4.) Can you explain to students how to get involved with NATA on a national level? For example, you have past experiences as a BOC examiner, were a panel participant in the 6th edition of the role delineation, and have spoken at many conferences.
My initial athletic training involvement started by volunteering and getting involved with my state athletic training organization in Michigan. I started with being on the high school athletic training committee and continued to stay involved by volunteering for other committees and running for office as they came forward. Networking with your fellow healthcare professionals is key!
My BOC involvement started as a BOC examiner for several years and has led to many other opportunities. By getting to know the BOC staff and leadership, volunteering for committees and running for available positions has allowed me to stay involved with the profession and meet a lot of great people. In my opinion, you can’t complain about things with the profession of athletic training if you are not willing to give some time and effort to help change things. Again, networking with your fellow healthcare professionals is key!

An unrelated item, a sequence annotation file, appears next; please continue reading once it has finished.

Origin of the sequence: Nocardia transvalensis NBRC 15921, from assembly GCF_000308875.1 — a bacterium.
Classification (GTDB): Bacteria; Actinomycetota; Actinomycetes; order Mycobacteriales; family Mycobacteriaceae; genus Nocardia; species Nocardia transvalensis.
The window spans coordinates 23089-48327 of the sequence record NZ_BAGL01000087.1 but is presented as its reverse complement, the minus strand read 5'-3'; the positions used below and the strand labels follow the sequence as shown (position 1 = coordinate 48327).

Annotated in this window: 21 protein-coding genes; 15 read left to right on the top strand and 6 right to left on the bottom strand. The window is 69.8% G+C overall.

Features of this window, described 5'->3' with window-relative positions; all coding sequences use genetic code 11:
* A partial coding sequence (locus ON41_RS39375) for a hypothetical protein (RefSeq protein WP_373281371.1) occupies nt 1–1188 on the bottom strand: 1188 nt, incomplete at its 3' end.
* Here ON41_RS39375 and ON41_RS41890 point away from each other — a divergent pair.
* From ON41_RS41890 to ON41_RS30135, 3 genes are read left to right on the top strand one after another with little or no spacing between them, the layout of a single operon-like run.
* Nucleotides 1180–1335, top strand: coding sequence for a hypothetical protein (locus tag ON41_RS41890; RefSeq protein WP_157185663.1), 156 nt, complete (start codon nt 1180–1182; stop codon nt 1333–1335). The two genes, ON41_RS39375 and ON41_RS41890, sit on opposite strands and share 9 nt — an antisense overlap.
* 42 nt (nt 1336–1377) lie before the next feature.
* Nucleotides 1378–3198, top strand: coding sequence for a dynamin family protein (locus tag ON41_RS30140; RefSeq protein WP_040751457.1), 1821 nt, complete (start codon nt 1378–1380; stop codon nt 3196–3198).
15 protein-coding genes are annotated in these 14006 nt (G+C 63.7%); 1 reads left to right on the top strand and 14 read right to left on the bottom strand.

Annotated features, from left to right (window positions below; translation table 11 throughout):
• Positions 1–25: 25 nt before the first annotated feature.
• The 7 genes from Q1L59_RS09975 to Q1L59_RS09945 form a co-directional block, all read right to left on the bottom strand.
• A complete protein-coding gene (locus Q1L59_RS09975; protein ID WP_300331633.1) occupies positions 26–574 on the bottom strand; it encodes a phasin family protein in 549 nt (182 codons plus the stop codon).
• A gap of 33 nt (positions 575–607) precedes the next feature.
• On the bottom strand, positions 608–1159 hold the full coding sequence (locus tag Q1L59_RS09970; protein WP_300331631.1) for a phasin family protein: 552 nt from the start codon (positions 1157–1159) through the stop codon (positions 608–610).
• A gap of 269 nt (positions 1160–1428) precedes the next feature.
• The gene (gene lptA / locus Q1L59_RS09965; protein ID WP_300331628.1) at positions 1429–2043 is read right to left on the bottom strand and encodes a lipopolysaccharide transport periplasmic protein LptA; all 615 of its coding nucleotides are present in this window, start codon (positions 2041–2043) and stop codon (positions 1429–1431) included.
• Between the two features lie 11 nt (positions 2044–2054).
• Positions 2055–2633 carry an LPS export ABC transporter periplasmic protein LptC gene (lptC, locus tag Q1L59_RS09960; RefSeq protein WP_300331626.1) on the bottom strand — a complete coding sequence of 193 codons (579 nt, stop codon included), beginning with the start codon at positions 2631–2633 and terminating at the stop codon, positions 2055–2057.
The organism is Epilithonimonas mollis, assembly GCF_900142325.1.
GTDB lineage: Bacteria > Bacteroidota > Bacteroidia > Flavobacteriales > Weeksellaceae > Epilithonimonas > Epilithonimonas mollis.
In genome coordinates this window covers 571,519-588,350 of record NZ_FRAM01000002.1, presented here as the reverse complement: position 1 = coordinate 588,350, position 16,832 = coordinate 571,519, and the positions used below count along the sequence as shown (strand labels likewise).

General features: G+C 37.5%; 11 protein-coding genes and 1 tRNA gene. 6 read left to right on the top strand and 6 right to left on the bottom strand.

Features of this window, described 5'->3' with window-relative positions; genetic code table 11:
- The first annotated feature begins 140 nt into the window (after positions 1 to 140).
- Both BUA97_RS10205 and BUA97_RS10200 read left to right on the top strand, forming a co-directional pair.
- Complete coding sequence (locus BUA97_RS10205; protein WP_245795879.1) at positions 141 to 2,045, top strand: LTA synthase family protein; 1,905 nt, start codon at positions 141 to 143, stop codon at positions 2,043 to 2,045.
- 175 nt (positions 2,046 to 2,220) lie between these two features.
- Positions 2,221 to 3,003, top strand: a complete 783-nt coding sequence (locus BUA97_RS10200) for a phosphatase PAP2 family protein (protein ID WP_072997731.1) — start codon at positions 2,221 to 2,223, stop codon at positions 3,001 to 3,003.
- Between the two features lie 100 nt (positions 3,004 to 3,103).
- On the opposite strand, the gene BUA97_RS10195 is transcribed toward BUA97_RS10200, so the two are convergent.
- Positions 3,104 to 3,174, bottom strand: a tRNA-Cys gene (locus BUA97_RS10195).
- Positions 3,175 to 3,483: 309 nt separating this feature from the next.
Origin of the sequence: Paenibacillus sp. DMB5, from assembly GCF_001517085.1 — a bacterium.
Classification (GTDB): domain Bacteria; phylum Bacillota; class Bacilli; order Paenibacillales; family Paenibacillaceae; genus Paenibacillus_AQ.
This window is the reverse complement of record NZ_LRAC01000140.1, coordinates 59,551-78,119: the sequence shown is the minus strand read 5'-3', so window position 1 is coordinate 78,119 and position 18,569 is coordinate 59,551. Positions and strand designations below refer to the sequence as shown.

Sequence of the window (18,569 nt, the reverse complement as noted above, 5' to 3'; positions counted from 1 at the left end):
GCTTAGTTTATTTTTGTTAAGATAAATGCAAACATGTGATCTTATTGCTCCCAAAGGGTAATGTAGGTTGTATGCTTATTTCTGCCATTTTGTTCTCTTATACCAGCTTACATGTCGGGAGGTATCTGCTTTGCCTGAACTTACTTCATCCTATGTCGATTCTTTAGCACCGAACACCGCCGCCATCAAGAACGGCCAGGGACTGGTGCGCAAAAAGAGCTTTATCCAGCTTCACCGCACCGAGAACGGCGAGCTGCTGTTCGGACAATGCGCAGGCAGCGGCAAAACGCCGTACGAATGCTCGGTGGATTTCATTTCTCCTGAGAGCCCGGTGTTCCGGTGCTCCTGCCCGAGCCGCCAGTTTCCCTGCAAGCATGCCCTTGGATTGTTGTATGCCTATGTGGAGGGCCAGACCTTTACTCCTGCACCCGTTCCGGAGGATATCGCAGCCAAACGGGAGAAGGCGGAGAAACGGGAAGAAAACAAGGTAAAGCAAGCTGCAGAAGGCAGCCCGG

5.) How do you feel MSU helped you get to where you are today?
Motivation – I will never forget the day I was having a student AT evaluation with Gary and Ivan. They were reviewing my coaches and teacher evaluations and giving me their input on my performance as a student AT when Gary said to me that he didn’t think I would make it through the AT program. I asked why he felt that way and he said, I quote, “you are nothing more than a dumb jock and you are not applying yourself to this program”. That was definitely a motivational comment that has influenced my career choices and goals and probably shaped me to strive for much more.
Work ethic and professionalism – My program instructors and AT’s were leaders by example, demonstrating professionalism, working diligently to improve their educational program and providing quality care for their athletes. They were willing to get involved in local community activities, state AT organizations and at the national level for the profession of athletic training.
Having the opportunity to work with team physicians and understanding the importance of establishing relationships. The original AT evaluation class consisted of doing an evaluation in front of your peers, the AT’s and the team physicians for a grade. That was extremely stressful at the time and unheard of in the academic arena but if you could do an athletic evaluation in that particular setting, you were definitely prepared for the BOC exam.
The SMAT Spotlight is a series to highlight individuals, groups, clinical sites, and affiliations involved with the Sports Medicine Athletic Training Department at Missouri State University.